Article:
In a commentary first published in the Connecticut Post, city development director David Kooris highlights progress in Bridgeport. His commentary follows:
Every day, I drive or walk around Park City neighborhoods. Like most people, I’m proud of what’s happening in Bridgeport. Under Mayor Bill Finch’s leadership, we’re making wise investments in the city’s future that are starting to produce visible signs of change.
I’m glad to have to pass across Steel Point to get to many project sites; it is often the highlight of my trip. It’s the largest economic development project since the industrial revolution. Before Mayor Finch took office, six mayors spanning three decades eliminated more jobs and housing here than they brought in, but growth is finally taking place under his leadership. Soon, this peninsula in Long Island Sound will host Steelpointe Harbor, a 2.8 million-square-foot, mixed-use development that will include shops, hotels, a public waterfront, and up to 1,500 apartments or condos.
When complete, Steelpointe Harbor will serve as home to thousands of jobs and generate up to $18.5 million of tax revenue annually. Its flagship tenant, Bass Pro Shops, will open in the fall of 2015. It will create hundreds of jobs and bring millions of consumers to the Park City annually.
Bass Pro Shops was sought out and secured by Mayor Finch and his team. This project is happening because this administration secured more than $31 million in federal and state funds. We came up with a plan that was smart and feasible; resulting in tangible job creation and tax base growth in the near term.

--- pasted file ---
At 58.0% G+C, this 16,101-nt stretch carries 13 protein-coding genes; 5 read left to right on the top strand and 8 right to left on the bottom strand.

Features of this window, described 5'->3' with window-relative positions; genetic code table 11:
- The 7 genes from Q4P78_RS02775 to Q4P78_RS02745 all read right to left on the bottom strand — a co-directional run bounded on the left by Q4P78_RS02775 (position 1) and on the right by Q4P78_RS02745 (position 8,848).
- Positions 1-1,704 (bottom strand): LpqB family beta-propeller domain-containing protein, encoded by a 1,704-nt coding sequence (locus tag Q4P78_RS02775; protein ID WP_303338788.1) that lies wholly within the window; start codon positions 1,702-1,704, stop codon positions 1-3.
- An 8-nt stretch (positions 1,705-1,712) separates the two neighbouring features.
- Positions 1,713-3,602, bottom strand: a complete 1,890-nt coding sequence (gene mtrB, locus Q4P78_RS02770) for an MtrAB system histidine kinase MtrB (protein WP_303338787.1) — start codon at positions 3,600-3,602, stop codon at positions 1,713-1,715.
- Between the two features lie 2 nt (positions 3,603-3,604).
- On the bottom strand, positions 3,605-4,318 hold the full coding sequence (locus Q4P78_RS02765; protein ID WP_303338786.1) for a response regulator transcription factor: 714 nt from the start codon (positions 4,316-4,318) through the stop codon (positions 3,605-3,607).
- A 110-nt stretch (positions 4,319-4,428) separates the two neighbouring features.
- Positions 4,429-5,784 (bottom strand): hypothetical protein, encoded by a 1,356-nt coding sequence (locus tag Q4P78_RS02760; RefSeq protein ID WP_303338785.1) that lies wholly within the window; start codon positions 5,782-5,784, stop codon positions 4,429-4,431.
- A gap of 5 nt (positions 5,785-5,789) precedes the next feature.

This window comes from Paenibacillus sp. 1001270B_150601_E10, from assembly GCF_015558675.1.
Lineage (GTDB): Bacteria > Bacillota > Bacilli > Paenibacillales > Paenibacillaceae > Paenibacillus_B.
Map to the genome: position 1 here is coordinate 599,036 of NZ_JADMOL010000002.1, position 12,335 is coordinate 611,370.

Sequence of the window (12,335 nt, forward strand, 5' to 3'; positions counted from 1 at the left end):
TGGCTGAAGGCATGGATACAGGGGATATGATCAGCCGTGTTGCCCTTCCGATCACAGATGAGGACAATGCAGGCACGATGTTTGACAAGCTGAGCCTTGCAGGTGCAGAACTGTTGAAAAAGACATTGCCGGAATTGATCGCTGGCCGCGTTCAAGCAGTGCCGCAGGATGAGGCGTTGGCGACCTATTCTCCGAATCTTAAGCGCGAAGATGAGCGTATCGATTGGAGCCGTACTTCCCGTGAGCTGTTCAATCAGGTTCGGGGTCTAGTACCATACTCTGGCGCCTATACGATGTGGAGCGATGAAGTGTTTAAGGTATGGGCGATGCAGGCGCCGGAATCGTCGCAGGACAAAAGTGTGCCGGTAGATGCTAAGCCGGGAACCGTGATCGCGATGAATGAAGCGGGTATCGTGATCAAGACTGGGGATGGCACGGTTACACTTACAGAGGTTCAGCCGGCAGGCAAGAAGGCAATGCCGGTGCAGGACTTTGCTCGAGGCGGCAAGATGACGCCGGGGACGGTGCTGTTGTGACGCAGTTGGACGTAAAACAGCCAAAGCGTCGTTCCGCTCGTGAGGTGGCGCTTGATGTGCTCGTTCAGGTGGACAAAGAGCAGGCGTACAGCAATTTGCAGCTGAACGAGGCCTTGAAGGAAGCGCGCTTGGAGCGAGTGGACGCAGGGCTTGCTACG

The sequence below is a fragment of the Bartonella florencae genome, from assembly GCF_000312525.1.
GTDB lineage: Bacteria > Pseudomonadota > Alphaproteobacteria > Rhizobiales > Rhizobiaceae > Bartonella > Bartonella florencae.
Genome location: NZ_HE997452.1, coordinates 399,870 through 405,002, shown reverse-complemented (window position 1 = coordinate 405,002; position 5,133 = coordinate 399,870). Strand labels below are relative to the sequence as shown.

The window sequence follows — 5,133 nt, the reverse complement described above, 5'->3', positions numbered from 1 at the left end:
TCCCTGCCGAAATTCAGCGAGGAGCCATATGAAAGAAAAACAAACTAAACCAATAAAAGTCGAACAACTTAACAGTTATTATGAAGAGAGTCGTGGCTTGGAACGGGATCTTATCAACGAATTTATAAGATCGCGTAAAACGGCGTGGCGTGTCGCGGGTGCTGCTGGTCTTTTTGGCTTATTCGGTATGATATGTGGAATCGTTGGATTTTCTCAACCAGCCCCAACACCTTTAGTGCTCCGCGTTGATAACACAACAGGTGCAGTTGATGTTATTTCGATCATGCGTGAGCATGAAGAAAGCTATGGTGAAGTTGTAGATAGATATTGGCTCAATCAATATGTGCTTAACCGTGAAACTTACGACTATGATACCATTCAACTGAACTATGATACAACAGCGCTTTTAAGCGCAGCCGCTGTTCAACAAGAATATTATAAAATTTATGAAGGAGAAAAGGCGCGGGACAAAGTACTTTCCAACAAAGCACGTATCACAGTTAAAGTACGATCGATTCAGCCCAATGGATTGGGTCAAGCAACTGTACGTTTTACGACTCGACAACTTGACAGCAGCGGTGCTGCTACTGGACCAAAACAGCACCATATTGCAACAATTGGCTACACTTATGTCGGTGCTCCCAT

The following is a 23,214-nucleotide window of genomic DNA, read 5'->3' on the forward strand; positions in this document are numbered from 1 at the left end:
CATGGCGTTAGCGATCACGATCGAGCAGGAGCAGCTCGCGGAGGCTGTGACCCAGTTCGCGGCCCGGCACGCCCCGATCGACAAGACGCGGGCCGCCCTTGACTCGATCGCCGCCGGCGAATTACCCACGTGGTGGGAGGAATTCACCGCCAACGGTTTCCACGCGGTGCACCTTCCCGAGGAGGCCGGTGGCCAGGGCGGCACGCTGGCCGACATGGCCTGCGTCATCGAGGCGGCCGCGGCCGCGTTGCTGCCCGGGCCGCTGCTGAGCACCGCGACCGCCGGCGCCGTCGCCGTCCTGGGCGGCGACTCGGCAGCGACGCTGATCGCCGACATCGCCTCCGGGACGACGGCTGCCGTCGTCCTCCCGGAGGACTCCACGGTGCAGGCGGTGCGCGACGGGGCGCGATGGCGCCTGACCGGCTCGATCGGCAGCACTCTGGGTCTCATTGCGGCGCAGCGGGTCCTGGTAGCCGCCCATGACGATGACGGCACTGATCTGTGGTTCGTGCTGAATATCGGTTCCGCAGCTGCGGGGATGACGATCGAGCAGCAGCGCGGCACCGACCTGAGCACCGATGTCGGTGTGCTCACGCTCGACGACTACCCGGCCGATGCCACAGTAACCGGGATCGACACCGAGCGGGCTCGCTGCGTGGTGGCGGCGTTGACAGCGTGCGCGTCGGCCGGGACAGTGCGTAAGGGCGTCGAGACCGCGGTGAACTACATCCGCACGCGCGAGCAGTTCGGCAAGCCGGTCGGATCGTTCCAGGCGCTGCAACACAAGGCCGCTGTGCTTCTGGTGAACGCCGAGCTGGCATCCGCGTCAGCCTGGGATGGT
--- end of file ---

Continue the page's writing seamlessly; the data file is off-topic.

Another highlight of my trips around the city is the Eco-Technology Park. It’s a neighborhood of older industrial buildings that has been left desolate with limited economic activity by several mayoral administrations. But Mayor Finch’s green initiative, BGreen 2020, has repositioned it into a hub for green job creators, enabling businesses to grow and thrive.
Our sustainability initiative has been the product of hundreds of residents, business and civic leaders, and national experts identifying a long-range strategy for success. Good paying jobs are an integral component of sustainability; the Eco-technology park is where this strategy is already bearing fruit.
Serving as home to more than a dozen job creators, Eco-Technology Park employs hundreds of people while generating more than $10 million in annual income. And, there’s more to come. U-Haul and another private developer are revitalizing several unused warehouses and factory buildings, demonstrating a highly visible renaissance from I-95. Mayor Finch has worked hard to bring sustainable businesses to Bridgeport that create jobs for a cleaner and greener future. And, it’s paying off.
Bridgeport’s historic downtown is being revitalized and bringing with it new businesses, residents, and jobs. This downtown revitalization is even causing businesses to move back to Bridgeport, including Fletcher-Thompson, an architecture and engineering firm. In coming back to the city’s downtown, the company is bringing with it 135 jobs located below 30 new state-of-the-art apartments. As I walk around downtown nearly every day, the increased level of activity and vibrancy is palpable.
In most neighborhoods that I travel, what I am most encouraged by is how areas that were previously cut off from the waterfront by vacant industrial sites or low grade commercial activity now have direct access to our rivers, harbor, and Long Island Sound.